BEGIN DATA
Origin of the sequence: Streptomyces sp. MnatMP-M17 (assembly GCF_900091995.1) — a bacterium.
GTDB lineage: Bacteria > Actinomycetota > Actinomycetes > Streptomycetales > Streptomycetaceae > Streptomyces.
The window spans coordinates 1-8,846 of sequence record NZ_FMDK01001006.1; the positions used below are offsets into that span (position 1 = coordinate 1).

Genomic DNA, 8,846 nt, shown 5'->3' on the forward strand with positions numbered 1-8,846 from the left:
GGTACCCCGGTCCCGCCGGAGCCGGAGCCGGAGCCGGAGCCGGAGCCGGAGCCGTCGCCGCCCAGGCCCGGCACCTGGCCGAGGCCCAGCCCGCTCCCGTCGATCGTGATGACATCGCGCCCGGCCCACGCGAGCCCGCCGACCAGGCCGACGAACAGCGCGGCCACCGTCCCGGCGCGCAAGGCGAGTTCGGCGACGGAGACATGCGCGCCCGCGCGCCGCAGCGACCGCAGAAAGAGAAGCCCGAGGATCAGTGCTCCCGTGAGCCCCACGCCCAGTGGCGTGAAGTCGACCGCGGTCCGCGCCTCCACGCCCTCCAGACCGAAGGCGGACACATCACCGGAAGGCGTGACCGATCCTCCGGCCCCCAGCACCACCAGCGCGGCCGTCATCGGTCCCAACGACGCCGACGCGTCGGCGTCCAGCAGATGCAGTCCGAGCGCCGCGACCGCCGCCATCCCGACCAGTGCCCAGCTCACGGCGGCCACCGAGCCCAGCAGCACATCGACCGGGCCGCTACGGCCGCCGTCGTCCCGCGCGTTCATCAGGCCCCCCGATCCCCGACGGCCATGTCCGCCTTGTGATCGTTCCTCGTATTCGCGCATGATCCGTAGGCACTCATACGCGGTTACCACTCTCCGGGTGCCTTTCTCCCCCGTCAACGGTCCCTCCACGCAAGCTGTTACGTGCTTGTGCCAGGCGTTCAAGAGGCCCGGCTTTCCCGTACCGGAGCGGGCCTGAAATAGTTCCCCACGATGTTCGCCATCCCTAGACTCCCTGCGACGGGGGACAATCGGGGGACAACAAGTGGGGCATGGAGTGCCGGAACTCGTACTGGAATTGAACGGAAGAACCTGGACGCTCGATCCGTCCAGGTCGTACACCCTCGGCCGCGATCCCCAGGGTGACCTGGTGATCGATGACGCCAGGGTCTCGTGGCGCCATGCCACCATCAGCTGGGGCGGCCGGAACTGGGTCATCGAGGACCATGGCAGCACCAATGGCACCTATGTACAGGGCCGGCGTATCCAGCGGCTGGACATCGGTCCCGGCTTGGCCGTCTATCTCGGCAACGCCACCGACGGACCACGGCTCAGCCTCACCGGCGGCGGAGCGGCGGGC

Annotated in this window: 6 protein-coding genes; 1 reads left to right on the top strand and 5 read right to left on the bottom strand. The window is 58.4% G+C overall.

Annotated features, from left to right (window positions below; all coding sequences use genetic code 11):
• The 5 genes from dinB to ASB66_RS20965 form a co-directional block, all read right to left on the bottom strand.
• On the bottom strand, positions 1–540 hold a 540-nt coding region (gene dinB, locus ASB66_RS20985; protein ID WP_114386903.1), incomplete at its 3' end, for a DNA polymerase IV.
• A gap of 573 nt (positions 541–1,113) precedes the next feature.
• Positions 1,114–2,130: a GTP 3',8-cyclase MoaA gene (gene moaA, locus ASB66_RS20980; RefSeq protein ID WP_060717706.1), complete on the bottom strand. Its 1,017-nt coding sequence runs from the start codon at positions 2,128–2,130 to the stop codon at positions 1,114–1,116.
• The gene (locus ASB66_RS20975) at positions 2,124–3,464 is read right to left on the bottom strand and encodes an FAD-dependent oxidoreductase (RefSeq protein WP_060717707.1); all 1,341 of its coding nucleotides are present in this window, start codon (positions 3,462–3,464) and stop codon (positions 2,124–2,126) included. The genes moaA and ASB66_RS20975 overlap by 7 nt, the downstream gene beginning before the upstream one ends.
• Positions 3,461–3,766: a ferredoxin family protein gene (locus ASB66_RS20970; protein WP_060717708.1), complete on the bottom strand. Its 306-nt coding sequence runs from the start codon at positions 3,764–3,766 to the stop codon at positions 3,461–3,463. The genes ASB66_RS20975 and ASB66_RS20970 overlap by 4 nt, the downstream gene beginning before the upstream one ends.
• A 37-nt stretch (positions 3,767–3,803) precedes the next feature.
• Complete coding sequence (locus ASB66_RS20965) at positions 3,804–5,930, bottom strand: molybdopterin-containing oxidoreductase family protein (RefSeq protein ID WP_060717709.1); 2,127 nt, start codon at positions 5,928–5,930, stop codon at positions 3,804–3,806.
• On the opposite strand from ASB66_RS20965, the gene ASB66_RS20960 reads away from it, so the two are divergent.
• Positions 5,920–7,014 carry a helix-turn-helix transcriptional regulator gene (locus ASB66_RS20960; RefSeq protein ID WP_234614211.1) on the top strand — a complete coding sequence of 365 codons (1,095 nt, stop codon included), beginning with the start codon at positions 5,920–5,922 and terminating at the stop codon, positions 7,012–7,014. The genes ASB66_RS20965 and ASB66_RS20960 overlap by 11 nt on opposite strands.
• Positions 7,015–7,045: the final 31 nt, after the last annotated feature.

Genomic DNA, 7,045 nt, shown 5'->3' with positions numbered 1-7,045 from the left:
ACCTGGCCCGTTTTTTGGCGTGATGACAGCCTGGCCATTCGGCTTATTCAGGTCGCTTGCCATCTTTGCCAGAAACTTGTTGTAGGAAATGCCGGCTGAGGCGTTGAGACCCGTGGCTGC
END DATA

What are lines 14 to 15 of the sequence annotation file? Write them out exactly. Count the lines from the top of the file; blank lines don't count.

• A 37-nt stretch (positions 3,767–3,803) precedes the next feature.
• Complete coding sequence (locus ASB66_RS20965) at positions 3,804–5,930, bottom strand: molybdopterin-containing oxidoreductase family protein (RefSeq protein ID WP_060717709.1); 2,127 nt, start codon at positions 5,928–5,930, stop codon at positions 3,804–3,806.